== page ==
* Conductors currently employed will be grandfathered for from one to three years, with one-third of those conductors required to be tested for certification in 2012, 2013 and 2014. Beginning in 2015, one-third of the total conductor workforce will be recertified each year.
* Each railroad, in submitting its proposed certification program to the FRA for approval, must simultaneously submit it to the presidents of the UTU and BLET, which will have 45 days to comment. The intent is to encourage coordination by carriers with local union officers in formulating the certification program, and to gain a supporting statement from the general committee of jurisdiction.
* A conductor losing certification may work as an assistant conductor, brakeman, yard helper, switchman or utility employee, but cannot work as a locomotive engineer. If that individual holds both conductor and engineer certification, and the engineer certification is revoked, they may not work as a conductor.
* If the conductor certificate is revoked because of failing to control a train, violation of train speed, violation of brake test requirement, occupying main track without proper authority, tampering with safety devices, or an alcohol or drug violation, the decertified conductor may not work as a locomotive engineer. However, if the decertification is for violation of a rule covering shoving or pushing movements, or equipment left out to foul track, switches and derails, the decertified conductor may work as a locomotive engineer.
* The conductor must be trained by a qualified person on the territory over which that conductor will operate. If the certified conductor lacks territorial qualification, and has never been qualified on main track physical characteristics, that conductor shall be assisted by a person who is a certified conductor qualified on the territory, and NOT a member of the crew.
* If the conductor has been previously qualified over the main track territory, and the time limits have expired on their qualification, the conductor may be assisted by any knowledgeable person, including a member of the crew, other than the locomotive engineer on the crew, so as not to conflict with other safety sensitive duties.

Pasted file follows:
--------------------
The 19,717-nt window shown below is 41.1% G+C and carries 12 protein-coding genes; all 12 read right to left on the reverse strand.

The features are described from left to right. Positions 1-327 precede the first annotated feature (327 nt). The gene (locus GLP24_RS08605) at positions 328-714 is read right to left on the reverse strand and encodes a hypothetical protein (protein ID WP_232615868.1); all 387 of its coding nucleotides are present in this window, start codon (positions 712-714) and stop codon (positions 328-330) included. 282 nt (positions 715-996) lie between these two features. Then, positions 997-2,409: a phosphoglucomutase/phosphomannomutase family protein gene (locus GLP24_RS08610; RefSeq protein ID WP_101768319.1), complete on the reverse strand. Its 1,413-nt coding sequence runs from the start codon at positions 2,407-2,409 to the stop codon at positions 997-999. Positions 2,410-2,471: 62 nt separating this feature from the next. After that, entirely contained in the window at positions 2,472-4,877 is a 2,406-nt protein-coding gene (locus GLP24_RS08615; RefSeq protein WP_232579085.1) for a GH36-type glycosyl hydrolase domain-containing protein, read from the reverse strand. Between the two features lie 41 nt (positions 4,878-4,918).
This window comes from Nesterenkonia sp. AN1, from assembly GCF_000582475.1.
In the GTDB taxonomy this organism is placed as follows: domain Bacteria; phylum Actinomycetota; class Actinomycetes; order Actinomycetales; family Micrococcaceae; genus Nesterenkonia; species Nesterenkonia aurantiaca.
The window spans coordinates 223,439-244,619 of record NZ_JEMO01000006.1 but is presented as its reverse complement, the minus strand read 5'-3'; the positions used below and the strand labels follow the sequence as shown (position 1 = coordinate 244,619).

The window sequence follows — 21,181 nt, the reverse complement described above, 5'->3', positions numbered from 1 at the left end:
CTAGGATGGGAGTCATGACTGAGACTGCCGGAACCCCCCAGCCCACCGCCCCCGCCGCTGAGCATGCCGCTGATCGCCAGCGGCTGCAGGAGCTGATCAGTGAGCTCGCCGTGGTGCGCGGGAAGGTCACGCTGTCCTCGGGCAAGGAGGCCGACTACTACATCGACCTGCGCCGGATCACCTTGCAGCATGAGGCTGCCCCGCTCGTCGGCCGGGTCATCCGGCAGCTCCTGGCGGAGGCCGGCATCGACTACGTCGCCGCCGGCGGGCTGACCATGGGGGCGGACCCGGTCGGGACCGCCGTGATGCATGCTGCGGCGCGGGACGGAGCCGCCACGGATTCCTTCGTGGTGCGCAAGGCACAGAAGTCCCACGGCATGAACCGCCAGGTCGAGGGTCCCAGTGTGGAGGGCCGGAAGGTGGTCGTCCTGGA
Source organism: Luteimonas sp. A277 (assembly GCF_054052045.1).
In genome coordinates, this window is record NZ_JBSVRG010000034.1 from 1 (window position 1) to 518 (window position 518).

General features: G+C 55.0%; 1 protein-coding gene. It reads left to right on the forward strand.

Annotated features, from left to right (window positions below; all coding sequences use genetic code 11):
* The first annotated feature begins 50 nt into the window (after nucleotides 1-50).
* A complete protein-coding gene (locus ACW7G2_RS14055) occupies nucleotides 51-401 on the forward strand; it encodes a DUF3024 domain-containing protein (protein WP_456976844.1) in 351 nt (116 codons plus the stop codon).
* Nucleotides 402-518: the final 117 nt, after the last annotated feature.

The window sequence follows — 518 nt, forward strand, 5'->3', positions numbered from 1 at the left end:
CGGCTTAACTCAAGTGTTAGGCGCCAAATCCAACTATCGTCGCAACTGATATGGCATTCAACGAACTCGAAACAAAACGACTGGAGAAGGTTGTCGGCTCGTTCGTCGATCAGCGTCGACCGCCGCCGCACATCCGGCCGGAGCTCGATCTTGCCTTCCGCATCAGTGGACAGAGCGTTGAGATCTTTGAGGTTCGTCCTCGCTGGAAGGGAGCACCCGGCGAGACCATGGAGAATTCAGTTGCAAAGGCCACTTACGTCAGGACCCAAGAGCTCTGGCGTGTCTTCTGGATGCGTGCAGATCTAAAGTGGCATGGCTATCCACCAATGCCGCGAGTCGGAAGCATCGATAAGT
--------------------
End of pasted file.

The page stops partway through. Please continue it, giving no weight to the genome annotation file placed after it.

* If the conductor lacks territorial qualification on other than main track, the conductor, where practical, shall be assisted by a certified conductor meeting the territorial qualifications. Where this is not practical, the conductor shall be provided an appropriate job aid, which includes maps, charts or other visual aids of the territory. This applies to all tracks on each territory.
* Territorial qualification is not required for short movements of one mile or less where track speed is 20-mph or less and movement is required to be at restricted speed, and the track grade is less than 1 percent.
Prior to revoking conductor certification, a railroad must:
* Provide notice of the reason for suspension, and an opportunity for a hearing before a person other than the investigating officer. Written confirmation of the notification shall be in accordance with the collective bargaining agreement. Additionally, the hearing shall be in accordance with the collective bargaining agreement, but shall be convened within 10 days after the certificate is suspended, unless the conductor asks for a delay.
* Provide, no later than convening the hearing and notwithstanding any collective bargaining agreement, a copy of the written information and a list of the witnesses the railroad intends to present at the hearing. The railroad shall grant a recess if the information is provided just before the hearing. If the information is provided through written statements of an employee, the railroad shall make that employee available for examination during the hearing.
* Not revoke certification or recertification if there is sufficient evidence that an intervening cause prevented or materially impaired the conductor’s ability to comply with requirements.
Additionally, with regard to conductor certification:
* The appeal procedures largely mirror engineer certification regulations.
* The training requirements for new conductors are significantly improved from current requirements. In addition to improved initial training, this rule requires recurrent training for all conductors every three years during the recertification process. The recurrent training must be identified in the certification plan filed with FRA, including changes in operating rules, operating practices, new federal regulations and new equipment in service.
“The implementation of conductor certification enhances the skills and safety performance of freight and passenger conductors, provides a federal license ensuring proper training of conductors, and establishes a new basis for resisting management pressure to violate operating rules and federal regulations,” said UTU International President Mike Futhey.
The final rule is a result of input from all affected parties, including labor, through the FRA’s Rail Safety Advisory Committee (RSAC).
The UTU was represented on this RSAC Conductor Certification Working Group by Local 645 Chairperson Vinnie Tessitore, Local 1470 Chairperson David Brooks, General Chairperson (GO 049) John Lesniewski, Local 528 Legislative Representative Ron Parsons, Alternate National Legislative Director John Risch, National Legislative Director James Stem, and UTU Rail Safety Coordinator for Designated Legal Counsel Larry Mann.
Click here to read the 278-page final rule on conductor certification.
Click here for more information on conductor certification.